Author Nancy Lorraine captures the stories of her backyard butterflies
Author Nancy Lorraine is a bit like the butterflies that whisper through the petals of the purple meadow sage that stretches out of her backyard Briarcliffe English garden.
“I find at this age, I’ve lived through so many phases of life as student and scholar, wife, mom, grandmother,” she tells me, gazing out onto the lovely screened patio that borders her flower garden.
Lorraine’s metamorphosis began north of the Mason-Dixon at the University of Maryland, where she earned her bachelor’s in social work. This was followed by time at the Catholic University of America, where she received her master’s. Lorraine then migrated to Columbia, S.C., to earn her Ph.D. in social work at the University of South Carolina.
And just like the Monarchs that journey with their own each season, evolving into beautiful versions of themselves by just spreading their wings, Lorraine went from running her private counseling practice for 30 years while raising three children to moving to Myrtle Beach from North Carolina in 1997.
It’s here that she’s taken on roles of councilwoman for her beloved town of Briarcliffe, focusing on land protection and environmental issues; master gardener, a hobby she’s dug her hands into since her teen years; and, most recently, children’s book author.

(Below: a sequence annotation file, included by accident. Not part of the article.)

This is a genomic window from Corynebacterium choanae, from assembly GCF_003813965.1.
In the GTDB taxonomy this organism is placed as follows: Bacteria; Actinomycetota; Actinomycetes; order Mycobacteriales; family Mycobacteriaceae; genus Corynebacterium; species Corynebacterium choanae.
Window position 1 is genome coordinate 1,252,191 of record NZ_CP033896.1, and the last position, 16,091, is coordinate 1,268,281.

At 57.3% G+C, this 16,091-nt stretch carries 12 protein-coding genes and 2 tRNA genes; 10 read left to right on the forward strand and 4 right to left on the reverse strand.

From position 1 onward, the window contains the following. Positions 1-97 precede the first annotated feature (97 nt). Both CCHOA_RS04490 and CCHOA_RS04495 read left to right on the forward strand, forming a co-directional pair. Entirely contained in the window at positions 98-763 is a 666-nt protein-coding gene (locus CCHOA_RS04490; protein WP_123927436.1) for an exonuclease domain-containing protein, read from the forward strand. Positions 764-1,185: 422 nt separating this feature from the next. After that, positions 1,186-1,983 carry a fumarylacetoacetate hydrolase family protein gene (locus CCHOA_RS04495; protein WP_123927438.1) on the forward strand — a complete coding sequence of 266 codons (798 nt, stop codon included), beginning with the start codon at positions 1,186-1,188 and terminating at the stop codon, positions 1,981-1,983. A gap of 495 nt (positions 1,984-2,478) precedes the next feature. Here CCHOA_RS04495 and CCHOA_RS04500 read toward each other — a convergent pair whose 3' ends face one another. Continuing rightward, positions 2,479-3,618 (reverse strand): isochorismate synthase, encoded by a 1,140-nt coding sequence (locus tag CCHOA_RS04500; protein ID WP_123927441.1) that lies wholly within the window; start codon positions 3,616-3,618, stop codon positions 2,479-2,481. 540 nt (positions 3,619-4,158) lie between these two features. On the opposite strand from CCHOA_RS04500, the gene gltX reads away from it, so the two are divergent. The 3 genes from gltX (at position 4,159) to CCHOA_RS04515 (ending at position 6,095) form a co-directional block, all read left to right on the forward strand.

“I spend every day out in my garden,” she says. “It’s amazing what you observe when you’re quiet. It’s peaceful; it’s spiritual for me.”
The only sound she would hear was the clicking from her camera, capturing those elusive hummingbirds sipping on red syrup, stray black cats and migrant Monarchs. It’s how she began conjuring up ideas for the blueprint of a children’s book. That and the conversations she’d have with her granddaughter out in the garden.
“I’d be telling her not to be afraid of the bumblebees or the worms—and how there are so many good things about those creepy-crawly things,” she recalls.
To educate other wee ones on the wonders of gardens, she self-published The Butterfly Adventure, more recently followed by Tatty, The Lonely Monarch (both are written for ages 4–8 and both are illustrated by friend Dorothy Herron). The inspiration for Tatty was captured on film, a Monarch with a torn wing resting on Lorraine’s backyard butterfly tree. The book tells of Tatty’s slow journey to Mexico with the help of other animals, who point her in the direction of fellow butterflies.
“If you want your children to really get a sense of appreciation and wonderment for nature, this is a great way to introduce that to them,” says Lorraine.
Illustration by Dot Herron